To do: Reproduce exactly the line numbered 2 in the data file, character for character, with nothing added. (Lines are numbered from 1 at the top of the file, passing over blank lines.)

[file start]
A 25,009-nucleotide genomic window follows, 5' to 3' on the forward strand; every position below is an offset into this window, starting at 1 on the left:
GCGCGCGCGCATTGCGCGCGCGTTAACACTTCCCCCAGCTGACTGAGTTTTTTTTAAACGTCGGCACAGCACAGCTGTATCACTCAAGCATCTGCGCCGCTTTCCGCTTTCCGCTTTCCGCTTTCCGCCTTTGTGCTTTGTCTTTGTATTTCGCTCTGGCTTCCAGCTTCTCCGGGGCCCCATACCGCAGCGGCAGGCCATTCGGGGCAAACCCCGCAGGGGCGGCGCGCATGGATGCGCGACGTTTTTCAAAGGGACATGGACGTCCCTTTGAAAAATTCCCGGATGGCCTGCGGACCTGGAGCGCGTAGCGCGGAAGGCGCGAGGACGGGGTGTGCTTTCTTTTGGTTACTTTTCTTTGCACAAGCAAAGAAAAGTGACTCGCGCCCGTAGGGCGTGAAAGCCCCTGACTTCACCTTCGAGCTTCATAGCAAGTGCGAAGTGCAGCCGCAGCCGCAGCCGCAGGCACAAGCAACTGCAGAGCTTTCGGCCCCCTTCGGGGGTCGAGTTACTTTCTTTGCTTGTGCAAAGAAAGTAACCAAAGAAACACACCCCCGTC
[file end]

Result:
GCGCGCGCGCATTGCGCGCGCGTTAACACTTCCCCCAGCTGACTGAGTTTTTTTTAAACGTCGGCACAGCACAGCTGTATCACTCAAGCATCTGCGCCGCTTTCCGCTTTCCGCTTTCCGCTTTCCGCCTTTGTGCTTTGTCTTTGTATTTCGCTCTGGCTTCCAGCTTCTCCGGGGCCCCATACCGCAGCGGCAGGCCATTCGGGGCAAACCCCGCAGGGGCGGCGCGCATGGATGCGCGACGTTTTTCAAAGGGACATGGACGTCCCTTTGAAAAATTCCCGGATGGCCTGCGGACCTGGAGCGCGTAGCGCGGAAGGCGCGAGGACGGGGTGTGCTTTCTTTTGGTTACTTTTCTTTGCACAAGCAAAGAAAAGTGACTCGCGCCCGTAGGGCGTGAAAGCCCCTGACTTCACCTTCGAGCTTCATAGCAAGTGCGAAGTGCAGCCGCAGCCGCAGCCGCAGGCACAAGCAACTGCAGAGCTTTCGGCCCCCTTCGGGGGTCGAGTTACTTTCTTTGCTTGTGCAAAGAAAGTAACCAAAGAAACACACCCCCGTC